Entering the spring, Gerardo Parra was once again a man without a home. After a starting a career-high 124 times in 2011, and doing so handily, Parra shifted back into part-time status in 2012. But with Adam Eaton and Cody Ross both suffering injuries before the season began, and Jason Kubel landing on the disabled list with a strained left quad two weeks into it, Parra has once again been seeing regular action. In the process, he has not only acquitted himself well, but also helped hold down the Dbacks offense in the early going.
Parra started on the right foot, with a four-hit showing on opening day that included a single and a double off of the seemingly untouchable since Adam Wainwright. He has been in the lineup nearly every day since, hitting atop the lineup. Six outfielders have already started at least three games in the Dbacks outfield, but Parra has been the most consistent force. He was the only Dbacks outfielder to start each of the first 16 games, and overall has started 20 of the team’s first 22 contests. And he has provided a steadying presence throughout.
Parra has reached base in all but one game this season, and reached base multiple times in nine of them. That has been ointment for the snake bites Arizona has inflicted upon itself. As we sit here today, Parra and Paul Goldschmidt are the only qualified hitters on the team who have hit well throughout the month. Cliff Pennington? Forget about it — his 27 wRC+ is seventh-worst in the game among qualified hitters thus far. A.J. Pollock is doing about what he is capable of, but his 1.4% walk rate (fourth-worst among qualified hitters) doesn’t portend much continued success at the dish. Those aren’t necessarily guys the team was counting on producing at the dish — Pennington has already lost the bulk of his playing time to Didi Gregorius — but Miguel Montero and Martin Prado are certainly key pieces in the D-backs’ sand-blasted puzzle. And both have been black holes in the early going. Of the 20 qualified catchers in the game thus far, only Ryan Doumit and Alex Avila have been less valuable than has Montero. And Prado, who is rocking a .284 wOBA, is not making Dbacks’ fans any less bitter about the Justin Upton trade.
Parra, on the other hand, has hit for a healthy .364 wOBA and 127 wRC+. He seems to be adjusting on the fly as well. As Dave Cameron pointed out earlier today, the spot in National League lineups that sees the least amount of balls in the strike zone is the leadoff spot, which is where Parra has hit in 16 of his 20 games thus far. Parra is bearing that out in the early going, as he is seeing a career-low 42.9% pitches in the zone. As a result, he is swinging at more pitches out of the zone, though he isn’t making contact more contact against them. Where he is making more contact however, is on pitches in the zone. His 94.7% Z-Contact% places him 17th out of 193 qualified hitters. It’s a big jump over his Z-Contact% last season — more than eight percent — and would be a career-best if he held it throughout the season.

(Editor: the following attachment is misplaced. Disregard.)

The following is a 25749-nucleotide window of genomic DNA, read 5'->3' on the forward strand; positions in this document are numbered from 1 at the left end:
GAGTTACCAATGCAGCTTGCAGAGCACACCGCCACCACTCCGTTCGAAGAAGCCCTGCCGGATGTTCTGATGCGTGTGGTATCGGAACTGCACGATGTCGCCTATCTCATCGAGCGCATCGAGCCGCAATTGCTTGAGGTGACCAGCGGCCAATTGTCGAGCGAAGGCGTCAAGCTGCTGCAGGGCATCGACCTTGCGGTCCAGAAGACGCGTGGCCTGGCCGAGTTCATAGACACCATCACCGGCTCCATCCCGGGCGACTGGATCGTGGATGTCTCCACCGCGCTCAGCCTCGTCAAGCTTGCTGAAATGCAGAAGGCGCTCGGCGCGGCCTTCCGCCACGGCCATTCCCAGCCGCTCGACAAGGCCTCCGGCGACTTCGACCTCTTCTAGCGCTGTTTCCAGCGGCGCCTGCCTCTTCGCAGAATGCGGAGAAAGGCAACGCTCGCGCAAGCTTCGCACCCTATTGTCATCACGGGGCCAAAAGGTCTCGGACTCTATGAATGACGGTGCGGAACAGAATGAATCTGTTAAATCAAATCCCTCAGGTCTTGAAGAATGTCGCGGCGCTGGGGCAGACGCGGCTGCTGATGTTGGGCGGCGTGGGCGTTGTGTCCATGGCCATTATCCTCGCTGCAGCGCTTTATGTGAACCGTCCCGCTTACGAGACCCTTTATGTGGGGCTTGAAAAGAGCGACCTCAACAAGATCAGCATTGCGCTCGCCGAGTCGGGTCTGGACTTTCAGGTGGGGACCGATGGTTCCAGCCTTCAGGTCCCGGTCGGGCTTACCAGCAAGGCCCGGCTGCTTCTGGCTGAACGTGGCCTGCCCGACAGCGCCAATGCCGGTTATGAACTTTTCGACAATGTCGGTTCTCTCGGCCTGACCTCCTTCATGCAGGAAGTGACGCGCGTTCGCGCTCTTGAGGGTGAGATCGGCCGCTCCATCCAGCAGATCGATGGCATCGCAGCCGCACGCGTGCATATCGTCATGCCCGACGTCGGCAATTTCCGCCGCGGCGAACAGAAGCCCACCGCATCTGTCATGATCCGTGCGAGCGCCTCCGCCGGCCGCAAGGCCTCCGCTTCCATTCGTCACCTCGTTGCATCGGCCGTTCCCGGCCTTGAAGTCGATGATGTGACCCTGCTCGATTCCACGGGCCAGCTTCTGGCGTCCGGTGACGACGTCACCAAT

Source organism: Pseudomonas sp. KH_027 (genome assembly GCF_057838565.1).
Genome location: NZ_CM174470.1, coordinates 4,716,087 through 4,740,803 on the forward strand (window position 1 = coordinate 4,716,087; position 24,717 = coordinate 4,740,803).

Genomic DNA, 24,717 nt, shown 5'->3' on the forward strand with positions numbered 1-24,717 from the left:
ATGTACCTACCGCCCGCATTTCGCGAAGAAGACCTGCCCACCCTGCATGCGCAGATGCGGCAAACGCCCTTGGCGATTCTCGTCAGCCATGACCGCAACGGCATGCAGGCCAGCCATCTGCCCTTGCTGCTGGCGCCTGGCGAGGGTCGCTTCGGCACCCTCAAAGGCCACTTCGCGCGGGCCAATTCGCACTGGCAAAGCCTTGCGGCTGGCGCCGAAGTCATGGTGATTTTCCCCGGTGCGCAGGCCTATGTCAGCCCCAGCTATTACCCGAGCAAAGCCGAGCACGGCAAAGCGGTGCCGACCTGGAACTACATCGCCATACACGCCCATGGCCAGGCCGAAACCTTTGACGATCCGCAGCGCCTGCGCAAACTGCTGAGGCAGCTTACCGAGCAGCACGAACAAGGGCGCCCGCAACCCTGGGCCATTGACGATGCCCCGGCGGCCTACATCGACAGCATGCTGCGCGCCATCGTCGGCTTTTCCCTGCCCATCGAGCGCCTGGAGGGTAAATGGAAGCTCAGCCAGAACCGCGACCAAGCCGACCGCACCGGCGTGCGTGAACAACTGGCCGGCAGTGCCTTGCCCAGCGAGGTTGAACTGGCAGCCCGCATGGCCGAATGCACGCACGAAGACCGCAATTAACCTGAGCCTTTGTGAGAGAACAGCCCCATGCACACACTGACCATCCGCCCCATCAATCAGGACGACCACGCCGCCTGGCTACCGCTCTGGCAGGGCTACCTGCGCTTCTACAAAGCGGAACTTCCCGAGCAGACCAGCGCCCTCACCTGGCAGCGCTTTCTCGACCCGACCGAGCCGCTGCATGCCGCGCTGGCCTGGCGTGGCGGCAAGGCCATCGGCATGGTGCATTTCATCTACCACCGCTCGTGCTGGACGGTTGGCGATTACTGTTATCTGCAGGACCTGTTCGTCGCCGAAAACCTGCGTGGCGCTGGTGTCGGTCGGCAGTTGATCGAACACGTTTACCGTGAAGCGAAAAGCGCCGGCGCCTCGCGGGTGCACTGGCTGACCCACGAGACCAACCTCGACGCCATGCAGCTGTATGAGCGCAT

He’s not just making more contact though, he’s also hitting the ball further. Last year, according to Jeff Zimmerman’s Baseballheatmaps.com, Parra’s overall average batted ball distance was 271.9 feet. Thus far this season, he has improved to 286.4 feet. This holds up when isolating for just homers, fly balls and line drives as well — 279.5 feet last year and 293.9 this season. That might help explain the jump in Parra’s power output in the early going — his current ISO and SLG would easily be the best marks of his career. It’s far too early to tell if that will be a season-long trend, but if it did it wouldn’t be all that shocking. Parra has seemingly been around forever — he debuted back in 2009 — but this will only be his age-26 season, so it wouldn’t be crazy if he grew into his power a little bit.
Parra is currently ninth among qualified position players in WAR, a number that is no doubt heavily aided by a super-sized defensive performance, and one that should flatten out in the coming months. We’re barely 15% of the way into the season, and Parra is already nearly halfway to the best UZR of his career. Still, combine above-average offense with above-average defense and you have the makings of a four-win player. The Dbacks thought they had a couple of players like that in their outfield this season, but with Eaton sidelined, Parra has filled the void admirably. He may need to continue to do so, even when everyone gets healthy. Ross has never hit righties well, and with one walk against them in his first 36 plate appearances, he isn’t exactly off to a smashing start against them this year either. Ross plays decent defense, but against right-handed pitching he will be quite clearly be the team’s fourth-best option once Eaton returns, as Ross’ defense doesn’t measure up well against Parra.
Despite a deflating injury to Eaton, and slow starts from Montero, Prado, J.J. Putz and David Hernandez, the Dbacks have held serve in the early going, and with their next six games against the Rockies and Giants they have a chance to vault into first place. He hasn’t done it all by himself, but Parra deserves a lot of the credit for taking a seemingly unlikely opportunity and running with it. If it continues, he will end up as one of the season’s most pleasant surprises.
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